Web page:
According to a study published by Harvard University, the cost to treat diabetes globally has risen to over 825 billion dollars. The study finds that over 422 million adults have diabetes. This level has nearly quadrupled since 1980. People living in China have the highest cost for diabetes treatments where over $170 billion is spent on the disease each year. China is followed by the United States where $150 billion is spent annually not including loss productivity.
Diabetes Health Care Spending in the United States
The American Diabetes Association says that spending on diabetes in the United States can be broken down into five categories. The most money spent on diabetes treatments is for hospital inpatient care. This accounts for about 43 percent of the cost or 64.5 billion dollars. According to healthcare think tank Agency for Healthcare Research and Quality, many factors determine the frequency and length of hospital stays including age, ethnicity, payer, and income.
The second largest health care cost for diabetes was prescription medications to treat complications of diabetes. This accounted for 18 percent of the total spending or $27 billion dollars. Common complications of diabetes include damage to eyes, heart, and kidneys. It also includes increased dental costs and specialized care to treat feet problems.
The third largest cost of diabetes is represented by antidiabetic agents and diabetes supplies. This accounts for 12 percent of the total spending or about $18 billion dollars. Typical expenses may include oral medications, testing supplies, injection supplies, insulin pumps, and insulin.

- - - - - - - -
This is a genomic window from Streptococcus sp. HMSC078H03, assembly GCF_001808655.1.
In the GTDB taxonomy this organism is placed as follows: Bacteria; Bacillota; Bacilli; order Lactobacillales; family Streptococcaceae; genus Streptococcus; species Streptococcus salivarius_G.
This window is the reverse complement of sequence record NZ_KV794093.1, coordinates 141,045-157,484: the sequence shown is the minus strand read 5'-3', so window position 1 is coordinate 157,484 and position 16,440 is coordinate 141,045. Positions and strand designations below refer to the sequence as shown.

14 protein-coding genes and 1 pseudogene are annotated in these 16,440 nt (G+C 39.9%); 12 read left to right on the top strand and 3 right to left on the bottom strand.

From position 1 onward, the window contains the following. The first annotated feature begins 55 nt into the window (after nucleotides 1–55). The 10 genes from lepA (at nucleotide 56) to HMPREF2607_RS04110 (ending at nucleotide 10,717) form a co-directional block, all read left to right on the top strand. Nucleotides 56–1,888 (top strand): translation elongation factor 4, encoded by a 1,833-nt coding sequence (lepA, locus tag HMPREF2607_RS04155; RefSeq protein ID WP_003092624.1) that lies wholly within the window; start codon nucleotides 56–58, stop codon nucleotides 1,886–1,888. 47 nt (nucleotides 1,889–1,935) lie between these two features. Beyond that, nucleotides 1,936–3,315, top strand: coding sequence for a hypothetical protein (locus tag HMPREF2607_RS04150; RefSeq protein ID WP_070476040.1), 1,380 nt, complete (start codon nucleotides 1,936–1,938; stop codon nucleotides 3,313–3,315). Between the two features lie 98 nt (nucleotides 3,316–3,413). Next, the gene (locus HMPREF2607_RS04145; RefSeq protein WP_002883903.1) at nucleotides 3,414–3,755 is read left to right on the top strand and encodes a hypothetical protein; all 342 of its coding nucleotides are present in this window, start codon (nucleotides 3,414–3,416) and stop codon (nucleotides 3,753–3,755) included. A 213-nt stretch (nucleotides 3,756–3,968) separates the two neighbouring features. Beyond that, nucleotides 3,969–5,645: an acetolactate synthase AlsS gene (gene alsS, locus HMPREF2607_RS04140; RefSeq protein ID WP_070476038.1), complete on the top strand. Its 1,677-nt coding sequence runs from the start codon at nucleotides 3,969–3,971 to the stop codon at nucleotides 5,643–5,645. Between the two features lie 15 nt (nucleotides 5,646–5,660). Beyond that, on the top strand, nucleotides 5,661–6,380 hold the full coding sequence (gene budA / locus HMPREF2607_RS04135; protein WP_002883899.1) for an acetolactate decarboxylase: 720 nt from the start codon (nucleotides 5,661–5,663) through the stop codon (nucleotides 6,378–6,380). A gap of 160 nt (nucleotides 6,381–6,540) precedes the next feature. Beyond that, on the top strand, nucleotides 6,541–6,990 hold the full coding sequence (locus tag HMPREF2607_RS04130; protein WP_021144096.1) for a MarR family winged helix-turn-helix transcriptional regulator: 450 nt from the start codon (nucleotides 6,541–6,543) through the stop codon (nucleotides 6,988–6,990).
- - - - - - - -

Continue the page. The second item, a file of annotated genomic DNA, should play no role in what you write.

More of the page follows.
Physician visits comprise about nine percent of the total or about $13.5 billion annually. The remainder consists of long-term care costs for diabetics. Most diabetics have medical costs that are about 2..3 percent higher than of a person without diabetes.
What is the Unseen Cost of Diabetes?
It is relatively easy to measure the medical costs of diabetes, but there are also hidden costs of the disease. While some of these costs are quietly borne by diabetics, such as the need to eat healthy foods, society bears other costs.
A variety of complications from diabetes can make it impossible for a person to continue to work. Some of these complications include
- Heart disease
- High blood pressure
- Kidney disease
- Nerve damage in feet or hands
- Reduced blood flow to limbs
- Skin infections
It is estimated that these disabilities cost the United States’ economy over $21.6 billion annually.
Numerous studies find that having diabetes also decreases a worker’s productivity. It is also believed that many people with diabetes do not reach their full abilities within a company because of the disease. Experts say that the loss of productivity costs the United States $2.7 billion annually.
Diabetes is the seventh leading cause of death in the United States. Many experts believe that the number is highly underestimated. An individual with diabetes is twice as likely to die at any age than a person without diabetes. It is estimated that these deaths cost the United States about $18.5 billion annually.
About 13 percent of all diabetics miss at least one day each month because of their chronic illness. This accounts for over $5.5 billion dollars every year in increased absenteeism.
When all the costs of diabetes are considered, many would agree with best-selling author Doctor Mark Hyman who says:
“The way most doctors practice medicine right now isn’t working.”
Diabetes is a very costly disease. The costs come from the medical community in terms of increased hospital stays, the cost of medicines, diabetic supplies, physician visits, and long-term care costs. The disease also has hidden costs including increased absenteeism, lost productivity, increased disability rates, and earlier mortality. The disease is a costly one for everyone.